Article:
We make ropes for every thing with nettle. Tea and soup mean the same with our nettle. Very strong lasting nettle baskets and clothes can be made from stinging nettle fibre. There is more than one type of nettle in Bhutan. My friend Raman form Surey knows about turning fallow land into cultivable land using stinging nettle. He is great in making nice liquid manure mixing so many things including Khenpa sing ( a bitter plant -tete pati in Lhotshamkha), thengye-timur. That manure is rich-oh rich one cup is too much for many plants. He loves it and I love this great plant. Hurry up for a great receipe under the blue sky in the hills of Bhutan.

Tshering Milarepa

Barbie July 6, 2011 at 9:13 pm

I have taken Nettle capsules for asthma and allergies, and it really works! I have read it has many healing and nutritional qualities. I have tried to grow it from seed but haven’t had success.

I was in Santa Fe last Oct. at the Farmers Market and one of the vendors had plants for sale, but I couldn’t take them home on the train. However, I think I shall try again to either order live plants next season or else attempt to grow from seed again, this time more carefully. It’s odd that I’ve never found or known of any wild nettles in this area. I know any dark green one can cook or steam is a healthy addition to the diet, and the garden. My substitute last year and this is Tuscany Black Kale also known by other monikers. It is very delicious, and grows well all season even here in our hot summers in NE Oklahoma.

Nadya August 28, 2011 at 2:51 pm

Re: raw nettles in smoothies, etc – the enzymes are what are so helpful for asthma! The capsules are probably from freeze-dried nettles (which retain those enzymes)!
I took a wild crafting class with Ryan Drum over 20 years ago, & his young son showed us how to CAREFULLY smooth down the nettle hairs & eat a raw nettle ‘pill!’ I’ve also had them juiced with carrots, & make a barely cooked nettle pesto (Ryan says that they retain the enzymes if you steam < 3 minutes) using your normal pesto recipe, substituting nettle for basil.

The post from Tshering points to the fiber use – 'Ramie' is made from one of the nettle relatives. Like Flax & hemp, it's a 'bast' fiber – as long as the plant is tall! & can be coarse or fine, depending on how much you process it. I knit little bags for sprouting seed using nettle fiber from Nepal (from our local yarn shop)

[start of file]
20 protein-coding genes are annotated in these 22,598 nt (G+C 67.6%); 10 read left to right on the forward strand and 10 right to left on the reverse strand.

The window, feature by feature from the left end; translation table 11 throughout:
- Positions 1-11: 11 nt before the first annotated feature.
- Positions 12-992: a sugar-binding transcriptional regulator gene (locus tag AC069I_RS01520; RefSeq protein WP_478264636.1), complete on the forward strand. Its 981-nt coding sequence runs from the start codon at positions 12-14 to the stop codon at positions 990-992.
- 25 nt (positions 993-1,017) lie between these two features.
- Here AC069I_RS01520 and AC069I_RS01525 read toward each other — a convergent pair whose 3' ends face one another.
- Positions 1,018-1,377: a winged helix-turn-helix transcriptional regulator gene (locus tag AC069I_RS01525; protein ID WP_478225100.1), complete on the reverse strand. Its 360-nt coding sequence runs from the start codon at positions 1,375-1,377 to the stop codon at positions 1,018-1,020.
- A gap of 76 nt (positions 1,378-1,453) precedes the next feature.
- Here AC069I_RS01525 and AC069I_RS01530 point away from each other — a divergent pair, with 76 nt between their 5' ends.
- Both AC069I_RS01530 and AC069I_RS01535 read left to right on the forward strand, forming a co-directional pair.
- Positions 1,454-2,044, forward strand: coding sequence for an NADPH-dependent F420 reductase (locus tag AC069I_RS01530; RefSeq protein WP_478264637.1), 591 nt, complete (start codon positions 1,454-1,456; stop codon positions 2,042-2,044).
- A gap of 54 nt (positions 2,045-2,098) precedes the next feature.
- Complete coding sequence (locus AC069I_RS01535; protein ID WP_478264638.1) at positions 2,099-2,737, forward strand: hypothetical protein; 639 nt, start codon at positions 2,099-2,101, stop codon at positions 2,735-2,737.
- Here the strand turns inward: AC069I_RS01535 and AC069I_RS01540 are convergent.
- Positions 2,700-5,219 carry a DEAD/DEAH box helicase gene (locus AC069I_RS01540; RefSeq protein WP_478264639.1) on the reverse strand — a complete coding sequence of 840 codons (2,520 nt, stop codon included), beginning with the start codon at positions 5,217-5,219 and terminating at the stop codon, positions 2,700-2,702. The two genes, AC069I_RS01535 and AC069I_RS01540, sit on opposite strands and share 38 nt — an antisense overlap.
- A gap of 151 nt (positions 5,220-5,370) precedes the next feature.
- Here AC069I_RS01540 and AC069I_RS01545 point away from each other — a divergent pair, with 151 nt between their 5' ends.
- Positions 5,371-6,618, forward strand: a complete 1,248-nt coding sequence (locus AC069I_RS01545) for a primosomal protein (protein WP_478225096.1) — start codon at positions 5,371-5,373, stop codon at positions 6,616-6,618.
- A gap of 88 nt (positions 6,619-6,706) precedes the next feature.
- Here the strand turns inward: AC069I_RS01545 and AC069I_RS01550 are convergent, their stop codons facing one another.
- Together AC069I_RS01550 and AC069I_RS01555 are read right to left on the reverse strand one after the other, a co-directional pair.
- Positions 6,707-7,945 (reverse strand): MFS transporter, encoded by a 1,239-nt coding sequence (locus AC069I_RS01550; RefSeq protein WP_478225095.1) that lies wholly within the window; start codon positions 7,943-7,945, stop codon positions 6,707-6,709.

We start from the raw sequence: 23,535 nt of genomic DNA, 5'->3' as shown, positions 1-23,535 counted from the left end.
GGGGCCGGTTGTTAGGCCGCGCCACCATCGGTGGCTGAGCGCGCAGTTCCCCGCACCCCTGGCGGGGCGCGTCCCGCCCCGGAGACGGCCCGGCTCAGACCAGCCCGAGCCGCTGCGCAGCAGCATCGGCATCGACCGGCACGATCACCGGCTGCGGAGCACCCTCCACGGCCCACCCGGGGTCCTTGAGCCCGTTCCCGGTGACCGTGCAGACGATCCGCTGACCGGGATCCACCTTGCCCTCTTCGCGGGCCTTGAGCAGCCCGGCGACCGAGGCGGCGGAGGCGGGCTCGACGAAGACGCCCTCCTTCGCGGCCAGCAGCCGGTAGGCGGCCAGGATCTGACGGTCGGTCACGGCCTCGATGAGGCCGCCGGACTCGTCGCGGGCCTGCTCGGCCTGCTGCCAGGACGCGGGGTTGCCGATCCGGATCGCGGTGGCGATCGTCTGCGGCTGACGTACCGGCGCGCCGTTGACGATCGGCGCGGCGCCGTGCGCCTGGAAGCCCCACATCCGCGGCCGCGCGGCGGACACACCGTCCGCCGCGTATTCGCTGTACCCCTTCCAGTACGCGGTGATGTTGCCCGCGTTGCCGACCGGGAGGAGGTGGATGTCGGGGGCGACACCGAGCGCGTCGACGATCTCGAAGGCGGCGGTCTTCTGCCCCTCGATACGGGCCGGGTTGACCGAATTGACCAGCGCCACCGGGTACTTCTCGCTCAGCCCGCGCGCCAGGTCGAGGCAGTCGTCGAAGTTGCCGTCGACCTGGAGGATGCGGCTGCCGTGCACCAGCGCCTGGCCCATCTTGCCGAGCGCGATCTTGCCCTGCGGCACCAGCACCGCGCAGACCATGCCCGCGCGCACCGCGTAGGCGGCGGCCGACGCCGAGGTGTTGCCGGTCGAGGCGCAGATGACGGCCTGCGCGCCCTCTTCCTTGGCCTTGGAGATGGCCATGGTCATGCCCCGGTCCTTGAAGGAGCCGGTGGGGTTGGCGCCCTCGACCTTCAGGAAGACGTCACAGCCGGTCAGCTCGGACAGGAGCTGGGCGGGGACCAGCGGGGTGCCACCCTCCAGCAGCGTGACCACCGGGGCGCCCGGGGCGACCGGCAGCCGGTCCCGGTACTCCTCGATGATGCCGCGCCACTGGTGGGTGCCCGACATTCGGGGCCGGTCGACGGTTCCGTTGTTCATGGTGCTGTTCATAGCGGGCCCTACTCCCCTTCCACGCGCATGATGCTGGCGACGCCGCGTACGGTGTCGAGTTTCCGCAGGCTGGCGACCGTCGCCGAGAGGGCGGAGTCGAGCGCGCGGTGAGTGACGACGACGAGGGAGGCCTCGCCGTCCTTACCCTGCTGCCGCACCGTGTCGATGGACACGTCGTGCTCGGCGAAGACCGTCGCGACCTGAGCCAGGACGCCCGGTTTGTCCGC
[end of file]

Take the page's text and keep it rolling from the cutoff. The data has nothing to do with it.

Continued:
I love this bit from Grieve (Modern Herbal) "The poet Cambell tells us: In Scotland, I have eaten nettles, I have slept in nettle sheets, & I have dined off a nettle tablecloth. The young & tender nettle is an excellent potherb. The stalks of the old nettle are as good as flax for making cloth. I have heard my mother say that she thought nettle cloth more durable than any other species of linen,"
This was the plant that supplied thread used in the Germanic & Scandinavian nations before the introduction of flax, the name may be derived from 'noedl' (a needle) (Modern Herbal, p 575)
Nettles & flax take a lot of work to process, as you have to rot off the outer fiber, & then 'break' the stalks to soften before you even get to the spinning part … but baskets? Intriguing!

Grtea September 19, 2011 at 1:27 pm

I always have at least 1 pot of nettle soup in the spring. I make a base of onion, leek and celery. The nettles are washed and cut small. I add them raw at the end and use a handblender to mix them fine. Delicious and cleansing after a long winter.

Greta September 19, 2011 at 1:30 pm

I landed on this page trying to find growing instructions. The single plant is not growing well. It is for use in Biodynamic preparations. The plant has been the same size for some years. Odd, I know.